either oral or written. But language output has recently been looked at as a learning processin its own right, where students test their output skills and learn from the feedback they get.Van Patten (2003) talks about two processes in language output, access and productionstrategies. First the student has to search his memory for the vocabulary he needs and thestudent has to make an effort to put the words together in a grammatically correct sentence.This requires a large effort from the student since the process is not yet automated. A study bySwain (2005) showed that even if students of a second language receive a lot of good inputtheir speaking and writing skills were still not as good as those students who had the languageas their native tongue. It has since been suggested that trying to produce the second languagein speaking and writing is essential to learning to use the language. Swain also suggested thatthe students, when trying to produce the second language, realize from the feedback they getwhat additional information they need.According to Nakatani (2006) communication strategies can be divided in twotypes: Achievement or compensatory strategies where a student tries different solutions inorder to achieve working communication, and reduction or avoidance strategies where astudent gives up when the first attempt on communication fails, the former strategy beingmore successful for the student. Through the use of questionnaires in a group of Japaneseuniversity students their “strategies for coping with speaking problems during communicativetasks”, (Nakatani 2006, p. 154) were examined and eight factors were distinguished. The firstfactor or “The Social Affective Factor” contained students who do not appear nervous andavoid pauses in order to give a nice appearance and they are not too worried about mistakes.The second factor or “The Fluency-Oriented Factor” contained students who listen a lot to thesound of the language and imitate it in order to make their speech clearer and easier tounderstand. They also take their time to speak so that they do not say things that areinappropriate in the context. The third factor or “The Negotiation for Meaning WhileSpeaking Factor” contained students who need the people they speak with because they lookto them all the time and repeat and rephrase until the listeners understand what they mean.The fourth factor or “The Accuracy-Oriented Factor” contained students who are veryconcerned about using the proper forms and who self-correct in order to achieve grammaticalcorrectness. Factor five or “The Message Reduction and Alteration Factor” included studentswho, when they can not express something, change it into an easier expression in order tokeep communication going if their first attempt was not understood. Factor six or “TheNonverbal Strategies While Speaking Factor” included students who use nonverbalexpressions such as gestures or facial expressions in order to help the listener understand what6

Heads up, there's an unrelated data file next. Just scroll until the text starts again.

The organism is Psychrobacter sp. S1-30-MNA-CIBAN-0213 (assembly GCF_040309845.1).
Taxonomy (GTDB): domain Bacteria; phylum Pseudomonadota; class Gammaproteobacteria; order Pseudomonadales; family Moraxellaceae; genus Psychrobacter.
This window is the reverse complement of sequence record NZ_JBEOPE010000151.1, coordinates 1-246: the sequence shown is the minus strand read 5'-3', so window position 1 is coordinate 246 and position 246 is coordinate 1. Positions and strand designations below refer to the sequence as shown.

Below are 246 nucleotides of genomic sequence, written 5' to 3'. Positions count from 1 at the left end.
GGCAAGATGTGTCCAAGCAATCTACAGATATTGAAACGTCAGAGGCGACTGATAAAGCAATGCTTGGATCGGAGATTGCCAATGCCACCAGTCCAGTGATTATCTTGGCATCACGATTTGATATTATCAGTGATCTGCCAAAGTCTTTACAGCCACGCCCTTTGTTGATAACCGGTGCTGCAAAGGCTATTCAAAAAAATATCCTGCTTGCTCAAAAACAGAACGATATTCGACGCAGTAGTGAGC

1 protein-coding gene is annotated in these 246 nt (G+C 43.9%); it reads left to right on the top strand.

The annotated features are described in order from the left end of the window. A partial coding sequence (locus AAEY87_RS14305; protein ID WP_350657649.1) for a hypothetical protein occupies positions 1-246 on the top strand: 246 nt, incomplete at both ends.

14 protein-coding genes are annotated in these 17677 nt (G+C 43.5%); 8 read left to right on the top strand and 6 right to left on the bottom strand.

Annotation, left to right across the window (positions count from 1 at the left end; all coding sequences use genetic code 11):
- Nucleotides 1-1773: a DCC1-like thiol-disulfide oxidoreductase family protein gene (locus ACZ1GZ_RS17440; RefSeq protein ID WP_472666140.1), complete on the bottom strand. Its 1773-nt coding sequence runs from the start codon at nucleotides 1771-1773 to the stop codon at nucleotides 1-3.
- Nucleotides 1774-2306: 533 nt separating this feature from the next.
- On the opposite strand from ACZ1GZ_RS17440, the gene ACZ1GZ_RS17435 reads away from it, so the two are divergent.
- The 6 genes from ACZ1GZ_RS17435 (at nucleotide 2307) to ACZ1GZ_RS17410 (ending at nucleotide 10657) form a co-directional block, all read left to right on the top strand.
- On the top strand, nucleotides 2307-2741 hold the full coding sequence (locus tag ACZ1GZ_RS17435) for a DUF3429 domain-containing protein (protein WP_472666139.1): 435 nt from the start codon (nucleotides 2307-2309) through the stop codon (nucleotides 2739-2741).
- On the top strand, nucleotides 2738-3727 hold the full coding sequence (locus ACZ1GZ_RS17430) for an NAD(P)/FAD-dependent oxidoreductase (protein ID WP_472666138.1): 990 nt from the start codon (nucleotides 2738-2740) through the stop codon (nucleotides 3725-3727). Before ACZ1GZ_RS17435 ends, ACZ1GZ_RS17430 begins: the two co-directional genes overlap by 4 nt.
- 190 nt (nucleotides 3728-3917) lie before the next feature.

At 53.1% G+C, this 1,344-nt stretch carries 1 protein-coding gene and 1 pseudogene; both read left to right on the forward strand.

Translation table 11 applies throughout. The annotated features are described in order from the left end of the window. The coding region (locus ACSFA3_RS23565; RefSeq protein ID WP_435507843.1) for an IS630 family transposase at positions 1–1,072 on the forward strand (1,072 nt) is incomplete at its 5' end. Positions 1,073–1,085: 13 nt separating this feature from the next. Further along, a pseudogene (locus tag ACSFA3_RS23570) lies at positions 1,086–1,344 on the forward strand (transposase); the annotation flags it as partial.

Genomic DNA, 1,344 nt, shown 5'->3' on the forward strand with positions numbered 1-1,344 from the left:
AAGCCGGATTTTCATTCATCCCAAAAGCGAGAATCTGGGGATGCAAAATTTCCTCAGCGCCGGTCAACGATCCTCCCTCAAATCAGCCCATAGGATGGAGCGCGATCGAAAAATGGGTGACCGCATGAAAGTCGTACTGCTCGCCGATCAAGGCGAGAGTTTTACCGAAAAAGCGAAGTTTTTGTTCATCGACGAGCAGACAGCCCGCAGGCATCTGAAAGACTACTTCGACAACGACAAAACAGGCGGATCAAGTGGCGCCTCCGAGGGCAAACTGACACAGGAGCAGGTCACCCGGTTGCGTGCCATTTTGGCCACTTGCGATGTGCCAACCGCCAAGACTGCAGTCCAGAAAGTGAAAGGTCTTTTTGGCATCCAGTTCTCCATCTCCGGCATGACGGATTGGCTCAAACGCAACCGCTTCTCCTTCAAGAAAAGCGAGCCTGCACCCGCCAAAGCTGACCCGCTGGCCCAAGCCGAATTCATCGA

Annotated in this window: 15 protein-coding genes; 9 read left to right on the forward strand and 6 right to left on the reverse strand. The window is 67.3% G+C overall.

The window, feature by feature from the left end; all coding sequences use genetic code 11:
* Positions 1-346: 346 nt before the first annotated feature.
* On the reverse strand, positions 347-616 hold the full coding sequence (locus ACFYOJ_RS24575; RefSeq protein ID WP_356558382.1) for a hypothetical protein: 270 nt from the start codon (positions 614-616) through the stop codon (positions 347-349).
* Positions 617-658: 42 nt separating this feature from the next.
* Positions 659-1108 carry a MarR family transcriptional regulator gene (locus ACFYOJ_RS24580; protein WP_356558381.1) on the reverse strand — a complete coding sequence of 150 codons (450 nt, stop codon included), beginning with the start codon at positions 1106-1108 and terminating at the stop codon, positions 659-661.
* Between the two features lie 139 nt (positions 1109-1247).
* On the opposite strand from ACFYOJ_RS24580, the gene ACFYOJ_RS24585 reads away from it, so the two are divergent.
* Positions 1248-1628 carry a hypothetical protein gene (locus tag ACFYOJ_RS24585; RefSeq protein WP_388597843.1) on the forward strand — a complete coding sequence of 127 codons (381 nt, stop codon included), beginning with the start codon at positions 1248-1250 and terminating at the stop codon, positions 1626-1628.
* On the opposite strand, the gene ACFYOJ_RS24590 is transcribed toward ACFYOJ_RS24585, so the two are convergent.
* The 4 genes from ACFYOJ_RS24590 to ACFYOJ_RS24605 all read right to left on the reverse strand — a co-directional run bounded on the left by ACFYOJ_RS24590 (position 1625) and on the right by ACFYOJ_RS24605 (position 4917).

they are trying to say. Factor seven or “The Message Abandonment Factor” includes studentswho, when the first attempt of communication fails, give up trying or let others continue. Theeighth and last factor or “The Attempt to Think in English Factor” include students who try tothink in English instead of making up the sentences in their native tongue and then translatethem into English. Corresponding strategies were found in the listening part of theconversation. In testing the use of the different strategies Nakatani found that the high oralproficiency students tended to make more use of the Social affective strategies, fluencyoriented strategies and negotiation for meaning while speaking strategies while the low oralproficiency students used Message abandonment strategies and Less active listener strategiesmore (Nakatani 2006).Jasone Cenoz (1998) has investigated the use of pauses as a strategy in foreignlanguage production. Pauses and hesitation have been regarded as a problem when speaking asecond language but according to Cenoz pauses can have several functions1. to allow the speaker to breathe2. to allow the speaker to plan his speech3. to mark demarcations in the speechPauses can also be used to hand over the turn to another speaker. We can easily distinguishtwo types of pauses, silent pauses and pauses filled by mm, ah, er etc. and there are differentviews on what these different types of pauses signify; but they tend to occur in the samepositions. Researchers have also tried to differentiate pauses between phrases from pauseswithin.Cenoz (1998) investigated 15 intermediate and advanced learners of English atthe University of the Basque Country who had Spanish as their first language in terms of theirnon-juncture pauses i.e. pauses within sentences. He then looked at “the type of pauses (silentor filled), the length of the silent pauses, their distribution in the sentence, the hesitationmarkers used in the case of the filled pauses (um,eh,ah) and their association withcommunication difficulties (self-correction, reformulation, repetition)” (Cenoz 1998, page 4).The result of this investigation was that the students used 1085 non-juncture pauses in totalwith 64% silent pauses and 36% filled. More than 90 percent of the pauses were two secondsor shorter. Both silent and filled pauses have the same functions as mostly planning pausesand more silent pauses than filled pauses are used when a student has problems finding theright vocabulary. The hesitation phenomena mostly used in the survey were repetition, selfcorrection and reformulation and they are used more together with silent pauses than withfilled pauses. In the survey Cenoz also found that high proficiency speakers tend to use more7